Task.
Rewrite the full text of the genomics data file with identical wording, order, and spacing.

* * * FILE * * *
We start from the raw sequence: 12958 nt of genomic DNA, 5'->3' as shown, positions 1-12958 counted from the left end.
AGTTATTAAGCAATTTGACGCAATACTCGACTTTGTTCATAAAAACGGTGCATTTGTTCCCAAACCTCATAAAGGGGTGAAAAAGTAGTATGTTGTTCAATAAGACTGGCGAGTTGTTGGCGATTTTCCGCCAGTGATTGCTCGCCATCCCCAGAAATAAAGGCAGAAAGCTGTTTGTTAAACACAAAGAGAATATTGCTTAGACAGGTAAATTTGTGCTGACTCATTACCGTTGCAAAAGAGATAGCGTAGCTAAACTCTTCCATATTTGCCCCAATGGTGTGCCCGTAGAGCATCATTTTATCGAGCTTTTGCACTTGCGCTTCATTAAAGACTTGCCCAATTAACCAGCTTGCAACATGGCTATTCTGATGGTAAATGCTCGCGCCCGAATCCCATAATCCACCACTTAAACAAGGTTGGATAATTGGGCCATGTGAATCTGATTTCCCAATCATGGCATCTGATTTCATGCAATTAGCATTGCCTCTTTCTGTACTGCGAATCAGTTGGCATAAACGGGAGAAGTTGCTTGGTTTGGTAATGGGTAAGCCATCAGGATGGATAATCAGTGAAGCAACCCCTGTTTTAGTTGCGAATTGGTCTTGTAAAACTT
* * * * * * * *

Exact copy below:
We start from the raw sequence: 12958 nt of genomic DNA, 5'->3' as shown, positions 1-12958 counted from the left end.
AGTTATTAAGCAATTTGACGCAATACTCGACTTTGTTCATAAAAACGGTGCATTTGTTCCCAAACCTCATAAAGGGGTGAAAAAGTAGTATGTTGTTCAATAAGACTGGCGAGTTGTTGGCGATTTTCCGCCAGTGATTGCTCGCCATCCCCAGAAATAAAGGCAGAAAGCTGTTTGTTAAACACAAAGAGAATATTGCTTAGACAGGTAAATTTGTGCTGACTCATTACCGTTGCAAAAGAGATAGCGTAGCTAAACTCTTCCATATTTGCCCCAATGGTGTGCCCGTAGAGCATCATTTTATCGAGCTTTTGCACTTGCGCTTCATTAAAGACTTGCCCAATTAACCAGCTTGCAACATGGCTATTCTGATGGTAAATGCTCGCGCCCGAATCCCATAATCCACCACTTAAACAAGGTTGGATAATTGGGCCATGTGAATCTGATTTCCCAATCATGGCATCTGATTTCATGCAATTAGCATTGCCTCTTTCTGTACTGCGAATCAGTTGGCATAAACGGGAGAAGTTGCTTGGTTTGGTAATGGGTAAGCCATCAGGATGGATAATCAGTGAAGCAACCCCTGTTTTAGTTGCGAATTGGTCTTGTAAAACTT